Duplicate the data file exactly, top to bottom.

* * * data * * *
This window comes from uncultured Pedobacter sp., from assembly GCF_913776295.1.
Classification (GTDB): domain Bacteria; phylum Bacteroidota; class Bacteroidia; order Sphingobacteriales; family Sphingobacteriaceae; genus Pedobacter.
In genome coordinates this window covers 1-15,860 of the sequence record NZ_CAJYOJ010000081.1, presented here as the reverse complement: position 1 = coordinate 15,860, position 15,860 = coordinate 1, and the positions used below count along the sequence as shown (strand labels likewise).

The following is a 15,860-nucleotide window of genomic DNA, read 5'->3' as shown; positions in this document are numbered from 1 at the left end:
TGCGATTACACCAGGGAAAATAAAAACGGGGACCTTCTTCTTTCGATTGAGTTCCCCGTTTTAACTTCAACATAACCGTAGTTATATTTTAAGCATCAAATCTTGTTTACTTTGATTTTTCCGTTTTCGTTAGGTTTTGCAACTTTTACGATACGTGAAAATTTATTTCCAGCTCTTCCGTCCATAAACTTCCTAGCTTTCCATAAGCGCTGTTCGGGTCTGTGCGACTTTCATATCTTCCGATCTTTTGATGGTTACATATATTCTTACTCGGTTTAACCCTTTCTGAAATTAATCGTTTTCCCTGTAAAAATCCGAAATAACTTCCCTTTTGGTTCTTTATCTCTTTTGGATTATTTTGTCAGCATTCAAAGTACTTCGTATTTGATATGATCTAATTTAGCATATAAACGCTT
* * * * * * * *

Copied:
This window comes from uncultured Pedobacter sp., from assembly GCF_913776295.1.
Classification (GTDB): domain Bacteria; phylum Bacteroidota; class Bacteroidia; order Sphingobacteriales; family Sphingobacteriaceae; genus Pedobacter.
In genome coordinates this window covers 1-15,860 of the sequence record NZ_CAJYOJ010000081.1, presented here as the reverse complement: position 1 = coordinate 15,860, position 15,860 = coordinate 1, and the positions used below count along the sequence as shown (strand labels likewise).

The following is a 15,860-nucleotide window of genomic DNA, read 5'->3' as shown; positions in this document are numbered from 1 at the left end:
TGCGATTACACCAGGGAAAATAAAAACGGGGACCTTCTTCTTTCGATTGAGTTCCCCGTTTTAACTTCAACATAACCGTAGTTATATTTTAAGCATCAAATCTTGTTTACTTTGATTTTTCCGTTTTCGTTAGGTTTTGCAACTTTTACGATACGTGAAAATTTATTTCCAGCTCTTCCGTCCATAAACTTCCTAGCTTTCCATAAGCGCTGTTCGGGTCTGTGCGACTTTCATATCTTCCGATCTTTTGATGGTTACATATATTCTTACTCGGTTTAACCCTTTCTGAAATTAATCGTTTTCCCTGTAAAAATCCGAAATAACTTCCCTTTTGGTTCTTTATCTCTTTTGGATTATTTTGTCAGCATTCAAAGTACTTCGTATTTGATATGATCTAATTTAGCATATAAACGCTT